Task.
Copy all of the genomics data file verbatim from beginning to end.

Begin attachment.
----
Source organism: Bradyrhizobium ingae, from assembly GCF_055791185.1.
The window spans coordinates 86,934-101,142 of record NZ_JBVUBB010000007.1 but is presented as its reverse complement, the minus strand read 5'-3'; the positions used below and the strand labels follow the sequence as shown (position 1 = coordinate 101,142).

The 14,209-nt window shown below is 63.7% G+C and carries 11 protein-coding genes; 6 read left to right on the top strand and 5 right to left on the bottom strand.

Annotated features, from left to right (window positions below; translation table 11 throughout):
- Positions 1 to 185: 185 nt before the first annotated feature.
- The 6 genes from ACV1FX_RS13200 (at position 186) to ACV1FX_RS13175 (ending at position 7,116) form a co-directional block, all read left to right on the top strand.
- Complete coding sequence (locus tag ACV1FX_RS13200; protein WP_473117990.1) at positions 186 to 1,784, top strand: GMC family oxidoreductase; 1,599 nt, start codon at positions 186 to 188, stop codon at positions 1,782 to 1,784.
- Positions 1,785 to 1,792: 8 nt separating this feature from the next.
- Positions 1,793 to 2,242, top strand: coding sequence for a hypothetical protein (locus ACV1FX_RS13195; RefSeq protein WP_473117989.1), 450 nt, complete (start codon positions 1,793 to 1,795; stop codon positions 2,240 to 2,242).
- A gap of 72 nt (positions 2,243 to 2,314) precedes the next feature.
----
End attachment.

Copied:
Source organism: Bradyrhizobium ingae, from assembly GCF_055791185.1.
The window spans coordinates 86,934-101,142 of record NZ_JBVUBB010000007.1 but is presented as its reverse complement, the minus strand read 5'-3'; the positions used below and the strand labels follow the sequence as shown (position 1 = coordinate 101,142).

The 14,209-nt window shown below is 63.7% G+C and carries 11 protein-coding genes; 6 read left to right on the top strand and 5 right to left on the bottom strand.

Annotated features, from left to right (window positions below; translation table 11 throughout):
- Positions 1 to 185: 185 nt before the first annotated feature.
- The 6 genes from ACV1FX_RS13200 (at position 186) to ACV1FX_RS13175 (ending at position 7,116) form a co-directional block, all read left to right on the top strand.
- Complete coding sequence (locus tag ACV1FX_RS13200; protein WP_473117990.1) at positions 186 to 1,784, top strand: GMC family oxidoreductase; 1,599 nt, start codon at positions 186 to 188, stop codon at positions 1,782 to 1,784.
- Positions 1,785 to 1,792: 8 nt separating this feature from the next.
- Positions 1,793 to 2,242, top strand: coding sequence for a hypothetical protein (locus ACV1FX_RS13195; RefSeq protein WP_473117989.1), 450 nt, complete (start codon positions 1,793 to 1,795; stop codon positions 2,240 to 2,242).
- A gap of 72 nt (positions 2,243 to 2,314) precedes the next feature.